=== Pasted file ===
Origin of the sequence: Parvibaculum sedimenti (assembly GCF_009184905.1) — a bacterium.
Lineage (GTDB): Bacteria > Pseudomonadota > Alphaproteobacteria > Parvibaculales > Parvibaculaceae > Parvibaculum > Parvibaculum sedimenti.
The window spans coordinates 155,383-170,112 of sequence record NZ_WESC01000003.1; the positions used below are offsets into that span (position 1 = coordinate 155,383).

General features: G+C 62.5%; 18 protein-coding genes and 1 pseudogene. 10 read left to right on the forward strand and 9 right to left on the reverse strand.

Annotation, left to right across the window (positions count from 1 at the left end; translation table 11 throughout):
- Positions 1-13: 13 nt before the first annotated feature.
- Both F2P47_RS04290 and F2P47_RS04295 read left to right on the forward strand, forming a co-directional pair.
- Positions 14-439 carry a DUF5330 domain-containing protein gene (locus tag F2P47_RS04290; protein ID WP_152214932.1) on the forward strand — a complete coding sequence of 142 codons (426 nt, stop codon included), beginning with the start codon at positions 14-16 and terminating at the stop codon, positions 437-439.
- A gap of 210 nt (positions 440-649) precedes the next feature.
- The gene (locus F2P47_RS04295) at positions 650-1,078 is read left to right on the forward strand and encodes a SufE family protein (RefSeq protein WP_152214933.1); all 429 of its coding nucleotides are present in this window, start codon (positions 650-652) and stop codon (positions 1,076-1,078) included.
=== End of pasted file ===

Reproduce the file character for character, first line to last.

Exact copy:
Origin of the sequence: Parvibaculum sedimenti (assembly GCF_009184905.1) — a bacterium.
Lineage (GTDB): Bacteria > Pseudomonadota > Alphaproteobacteria > Parvibaculales > Parvibaculaceae > Parvibaculum > Parvibaculum sedimenti.
The window spans coordinates 155,383-170,112 of sequence record NZ_WESC01000003.1; the positions used below are offsets into that span (position 1 = coordinate 155,383).

General features: G+C 62.5%; 18 protein-coding genes and 1 pseudogene. 10 read left to right on the forward strand and 9 right to left on the reverse strand.

Annotation, left to right across the window (positions count from 1 at the left end; translation table 11 throughout):
- Positions 1-13: 13 nt before the first annotated feature.
- Both F2P47_RS04290 and F2P47_RS04295 read left to right on the forward strand, forming a co-directional pair.
- Positions 14-439 carry a DUF5330 domain-containing protein gene (locus tag F2P47_RS04290; protein ID WP_152214932.1) on the forward strand — a complete coding sequence of 142 codons (426 nt, stop codon included), beginning with the start codon at positions 14-16 and terminating at the stop codon, positions 437-439.
- A gap of 210 nt (positions 440-649) precedes the next feature.
- The gene (locus F2P47_RS04295) at positions 650-1,078 is read left to right on the forward strand and encodes a SufE family protein (RefSeq protein WP_152214933.1); all 429 of its coding nucleotides are present in this window, start codon (positions 650-652) and stop codon (positions 1,076-1,078) included.